Perhaps most importantly, he is vigilant about warning the bands of this ongoing problem so that they can act with caution. While all of these measures have made the Firebird itself fairly safe, Cracchiolo says there is little he can do to protect artists when they are not at the venue.
Coincidentally, all three of the artists whose vans were broken into last weekend were in town to perform at the Firebird.
"We really make a strong effort to impress upon the bands how serious this issue is and to be as accommodating as possible, and find places to put their stuff while they're here," Cracchiolo says. "We tell them what has gone on, but at the end of the day, bands don't expect to get hit in broad daylight. They don't expect to get hit at the hotel, and If they go somewhere and get robbed before they get to the venue, then they don't have the benefit of hearing that speech."
Cracchiolo says that these incidents can take place almost anywhere, and have occurred at several businesses that he patronizes himself. In fact, the Firebird has a standing discount deal with the Crowne Plaza Hotel, and Cracchiolo regularly recommends the hotel to artists, in large part because of the relative safety of its parking lot.
This latest wave of thefts has left Cracchiolo feeling frustrated and angry. He has heard from booking agents that some touring musicians have requested to be routed around St. Louis, and he is afraid that St. Louis is developing a bad reputation.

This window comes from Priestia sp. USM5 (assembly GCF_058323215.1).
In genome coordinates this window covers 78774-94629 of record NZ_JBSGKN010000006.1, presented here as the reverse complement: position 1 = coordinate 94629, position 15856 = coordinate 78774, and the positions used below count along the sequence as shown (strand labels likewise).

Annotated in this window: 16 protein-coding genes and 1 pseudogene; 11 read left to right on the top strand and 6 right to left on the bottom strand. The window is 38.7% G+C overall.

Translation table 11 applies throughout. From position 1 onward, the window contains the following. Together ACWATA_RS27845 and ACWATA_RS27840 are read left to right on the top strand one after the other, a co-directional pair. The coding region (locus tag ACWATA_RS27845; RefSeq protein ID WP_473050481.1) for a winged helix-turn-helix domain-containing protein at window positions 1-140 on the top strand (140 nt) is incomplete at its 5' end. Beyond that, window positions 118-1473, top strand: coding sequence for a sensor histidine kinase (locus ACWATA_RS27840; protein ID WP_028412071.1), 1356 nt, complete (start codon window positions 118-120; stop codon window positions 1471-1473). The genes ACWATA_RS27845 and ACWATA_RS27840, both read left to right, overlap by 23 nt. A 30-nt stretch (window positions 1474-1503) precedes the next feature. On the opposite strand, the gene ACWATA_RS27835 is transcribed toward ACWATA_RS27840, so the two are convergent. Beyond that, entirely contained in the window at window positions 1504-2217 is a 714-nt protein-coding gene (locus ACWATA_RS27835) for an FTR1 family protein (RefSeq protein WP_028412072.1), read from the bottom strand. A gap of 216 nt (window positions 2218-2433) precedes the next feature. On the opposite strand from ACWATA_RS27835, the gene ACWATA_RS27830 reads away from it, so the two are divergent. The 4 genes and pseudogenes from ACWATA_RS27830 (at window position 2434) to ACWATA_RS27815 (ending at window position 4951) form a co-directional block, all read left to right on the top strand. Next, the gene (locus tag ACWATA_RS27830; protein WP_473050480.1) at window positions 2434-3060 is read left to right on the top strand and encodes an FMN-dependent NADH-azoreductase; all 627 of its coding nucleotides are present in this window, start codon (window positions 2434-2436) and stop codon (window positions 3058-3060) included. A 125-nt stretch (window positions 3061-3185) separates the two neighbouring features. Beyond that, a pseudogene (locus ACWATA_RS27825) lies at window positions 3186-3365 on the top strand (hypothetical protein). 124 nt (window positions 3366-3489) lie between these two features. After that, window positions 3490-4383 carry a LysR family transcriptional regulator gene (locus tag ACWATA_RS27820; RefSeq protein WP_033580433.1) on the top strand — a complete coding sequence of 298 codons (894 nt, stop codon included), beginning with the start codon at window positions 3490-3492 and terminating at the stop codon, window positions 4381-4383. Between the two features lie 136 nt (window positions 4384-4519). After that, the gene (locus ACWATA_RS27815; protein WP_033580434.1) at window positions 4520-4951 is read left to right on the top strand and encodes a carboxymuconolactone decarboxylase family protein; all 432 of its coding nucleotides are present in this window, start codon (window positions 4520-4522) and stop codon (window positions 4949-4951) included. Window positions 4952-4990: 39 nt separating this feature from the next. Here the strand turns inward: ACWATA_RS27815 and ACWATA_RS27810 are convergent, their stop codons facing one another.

"St. Louis isn't the only place where this happens," Cracchiolo says. "If you follow the issue on a national scale, you'll see that it happens in San Francisco all the time, it happens in Chicago pretty constantly. The difference is that nobody is going to skip those markets. You can't really do a full U.S. tour and not play those markets, because they're major markets. St. Louis is not. It's something where you can maybe make that decision and say, 'We can't avoid San Francisco, but maybe we can avoid St. Louis this time around.'"
Radio Birds is scheduled to play at Off Broadway on July 30. Keller says the band has no interest in canceling the show.
"This doesn't only happen in St. Louis by any means," he says. "Seeing as it has happened like nine times very recently is a little concerning and we'll definitely take precautions, but I don't think we'll take any more precautions than we would anywhere else from here on out."
On the other hand, Moynihan says that on Hollow Earth's next tour, the band will likely be steering past St. Louis.
"It has gotten to the point now where we're like, 'Fuck.' [St. Louis] is a stop that makes sense for getting somewhere else, but the shows are never good, everybody gets their gear stolen. So why are we fucking coming here?" Moynihan says. "And then we remember the City Museum."